Credit Cards and Depreciating Assets Don’t Mix

by Kevin on May 20, 2008

I love credit cards. They provide safety for online and offline purchases, pay me cash back, and make paying bills so much easier.

However I’m not blind. I know there are problems with credit cards. I just think the problems are from financial ignorance rather than the “evilness” of megacorporations.

Three Main Problems with Credit Cards

The main problems people have with credit cards come from the individual misusing the card:

  • charging an amount and not paying in full at the end of the month, resulting in finance charges
  • buying depreciating assets
  • spending more than they can afford in general so that minimum payments are taking over the budget

I’m going to hit on the depreciating assets point today.

This is one of the most serious problems with credit cards misuse. Using credit isn’t necessarily a bad thing. I use credit all of the time, never carry a balance, and have yet to pay interested on any credit card account. Also consider the mortgage on your home. This is credit that is being extended to you, yet no one seems to think it is a bad idea (unless your mortgage is an interest-only sub-prime disaster waiting to happen mortgage). In real estate — for the most part — credit is a good thing. How else could anyone afford a $175,000 home?

What is a depreciating asset?

A depreciating asset is something that you buy that decreases in value over the length of ownership. For example, you buy a new car for $30,000. The instant you drive off the lot the car is “used” and worth only $26,000. You’ve just experienced a depreciation of $4,000 real dollars. If you tried to turn around and sell the car that very moment you would experience a loss.

Another example would be a plasma TV. You bought a 46″ plasma in the fall of 2007 for $1,900. The TV is now worth $1,200… and has depreciated $700. Selling the TV results in a financial loss.

A majority of the things we buy are depreciating assets. Most clothes, electronics, and cars depreciate in value. Admittedly, some of these things do increase in value, but rarely (think classic cars from the 1960s) and when they do it is usually in hindsight that the best deals are found.

The biggest mistake we can make when buying a depreciating asset is to throw interest on top of the costs were are facing. If you are already losing money on the television mentioned above, it hurts you even more when you pay $300 in interest because you bought the TV on credit. Instead of a $700 loss, you’re really taking a $1,000 loss due to the financing charges.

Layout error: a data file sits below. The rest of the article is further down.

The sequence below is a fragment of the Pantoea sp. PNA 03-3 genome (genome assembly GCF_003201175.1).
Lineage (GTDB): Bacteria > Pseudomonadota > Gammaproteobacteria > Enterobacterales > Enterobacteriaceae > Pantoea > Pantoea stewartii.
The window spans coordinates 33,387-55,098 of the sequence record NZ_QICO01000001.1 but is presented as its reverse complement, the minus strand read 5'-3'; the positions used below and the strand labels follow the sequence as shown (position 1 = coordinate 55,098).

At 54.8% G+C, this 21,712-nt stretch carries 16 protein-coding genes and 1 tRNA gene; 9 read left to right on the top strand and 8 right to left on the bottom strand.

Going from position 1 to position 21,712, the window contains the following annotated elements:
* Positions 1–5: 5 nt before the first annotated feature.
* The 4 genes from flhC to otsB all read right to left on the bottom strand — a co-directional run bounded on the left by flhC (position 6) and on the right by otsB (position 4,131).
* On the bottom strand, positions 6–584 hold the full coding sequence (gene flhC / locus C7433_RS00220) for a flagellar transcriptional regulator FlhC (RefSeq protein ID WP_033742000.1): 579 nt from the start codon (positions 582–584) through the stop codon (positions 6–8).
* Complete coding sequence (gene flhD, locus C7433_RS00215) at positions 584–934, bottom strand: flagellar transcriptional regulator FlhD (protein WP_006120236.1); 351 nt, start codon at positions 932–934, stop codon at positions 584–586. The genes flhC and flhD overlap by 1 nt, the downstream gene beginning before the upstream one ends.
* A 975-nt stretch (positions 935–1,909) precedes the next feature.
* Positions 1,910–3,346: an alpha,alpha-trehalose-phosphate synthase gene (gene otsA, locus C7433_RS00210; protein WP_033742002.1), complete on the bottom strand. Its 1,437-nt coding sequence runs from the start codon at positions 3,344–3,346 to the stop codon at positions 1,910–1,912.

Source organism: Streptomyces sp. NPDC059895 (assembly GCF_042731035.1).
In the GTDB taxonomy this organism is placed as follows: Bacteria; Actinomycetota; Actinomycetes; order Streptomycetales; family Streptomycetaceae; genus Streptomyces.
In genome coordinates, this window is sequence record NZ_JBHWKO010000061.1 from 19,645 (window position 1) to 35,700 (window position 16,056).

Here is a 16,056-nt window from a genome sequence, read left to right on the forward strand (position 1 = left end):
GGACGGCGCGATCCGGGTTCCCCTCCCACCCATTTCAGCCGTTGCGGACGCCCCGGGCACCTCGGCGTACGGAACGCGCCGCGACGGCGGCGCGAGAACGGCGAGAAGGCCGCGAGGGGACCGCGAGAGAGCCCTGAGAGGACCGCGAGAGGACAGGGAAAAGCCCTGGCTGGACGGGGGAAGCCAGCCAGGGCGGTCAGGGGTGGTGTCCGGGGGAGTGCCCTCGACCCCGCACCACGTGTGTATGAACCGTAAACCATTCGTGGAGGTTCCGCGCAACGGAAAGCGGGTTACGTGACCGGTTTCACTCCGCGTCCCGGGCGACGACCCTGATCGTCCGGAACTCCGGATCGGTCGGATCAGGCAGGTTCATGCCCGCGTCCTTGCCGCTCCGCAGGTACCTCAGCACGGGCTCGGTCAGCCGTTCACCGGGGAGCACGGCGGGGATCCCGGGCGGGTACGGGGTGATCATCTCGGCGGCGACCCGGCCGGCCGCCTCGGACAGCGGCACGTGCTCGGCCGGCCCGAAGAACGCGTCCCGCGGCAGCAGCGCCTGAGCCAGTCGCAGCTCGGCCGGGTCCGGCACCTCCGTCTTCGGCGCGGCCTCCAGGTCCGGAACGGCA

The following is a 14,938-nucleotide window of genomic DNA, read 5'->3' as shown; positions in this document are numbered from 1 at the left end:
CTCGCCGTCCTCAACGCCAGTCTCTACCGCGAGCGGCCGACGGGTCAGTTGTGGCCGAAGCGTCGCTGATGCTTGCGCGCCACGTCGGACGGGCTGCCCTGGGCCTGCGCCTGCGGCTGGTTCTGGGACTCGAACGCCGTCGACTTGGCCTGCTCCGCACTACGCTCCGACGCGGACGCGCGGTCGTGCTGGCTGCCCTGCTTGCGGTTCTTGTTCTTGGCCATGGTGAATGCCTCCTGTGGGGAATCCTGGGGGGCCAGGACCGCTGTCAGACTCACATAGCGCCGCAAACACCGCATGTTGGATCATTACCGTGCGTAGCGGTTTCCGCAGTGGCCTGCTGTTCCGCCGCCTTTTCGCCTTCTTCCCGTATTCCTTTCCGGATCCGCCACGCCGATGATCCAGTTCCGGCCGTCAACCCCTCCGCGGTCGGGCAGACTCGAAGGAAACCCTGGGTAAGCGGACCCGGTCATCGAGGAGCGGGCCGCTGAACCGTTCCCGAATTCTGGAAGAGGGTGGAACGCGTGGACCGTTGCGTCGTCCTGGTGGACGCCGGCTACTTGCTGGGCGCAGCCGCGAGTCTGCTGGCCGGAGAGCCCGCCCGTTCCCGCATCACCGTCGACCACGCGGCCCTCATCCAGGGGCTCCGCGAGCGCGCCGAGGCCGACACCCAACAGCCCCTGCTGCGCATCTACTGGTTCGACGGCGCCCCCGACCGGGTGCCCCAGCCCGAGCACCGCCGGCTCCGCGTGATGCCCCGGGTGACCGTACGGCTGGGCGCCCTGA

Look at the things sitting around your home. Did you finance any of them? Are they worth more or less today than when you bought them?

A look around our living room: sofa, TV, stereo system, lamps… all are most likely worth less than when they were first purchased. And that’s okay — some of it in inevitable. But if your house is stacked to the brim with piles of stuff that are only going to be worth less tomorrow than they are today, and you’re paying interest to own them… that’s when the problems kick in.

Buying appreciating assets on credit is a completely different story. We’ll cover that tomorrow.

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May 21, 2008 at 12:27 am


MyMoneyAdventure May 20, 2008 at 12:22 pm

The key to financial success is limiting buying liabilities. Some people just don’t get this.

jamal May 26, 2008 at 2:18 am

ok so according to this most of the stuff we buy on credit cards are depreciating asset. If a majority of the things we buy are depreciating then according to this we shouldnt be using credit cards at all. I dont get it….I guess for me it all about the value of your investment. If i use my plasma tv for 5 years then yes i am willing to take that $300 finance charge hit till i pay it off. However if im using that tv for only 6 months thats a different story.

Lo. Price June 4, 2008 at 2:22 am

I think this oversimplifies the matter a little. If you really think about it, you break even when you buy on credit and the appreciation rate of the asset is equal to the interest rate you pay minus the cost of inflation (not taking into account transaction costs). Theoretically, if you can buy everything on credit with a lower interest rate than your salary increase, you are coming out ahead, regardless of appreciation or depreciation. The problem of course is that most credit cards charge double-digit interest, and even people who take advantage of short-term lower rates end up paying double-digit rates eventually. My point is that it is hard to argue that simply buying depreciating assets on credit cards is a bad idea (therefore arguing that buying appreciating assets on credit cards is a fine idea). If you want a simple mantra, just don’t ever carry a balance on credit cards.

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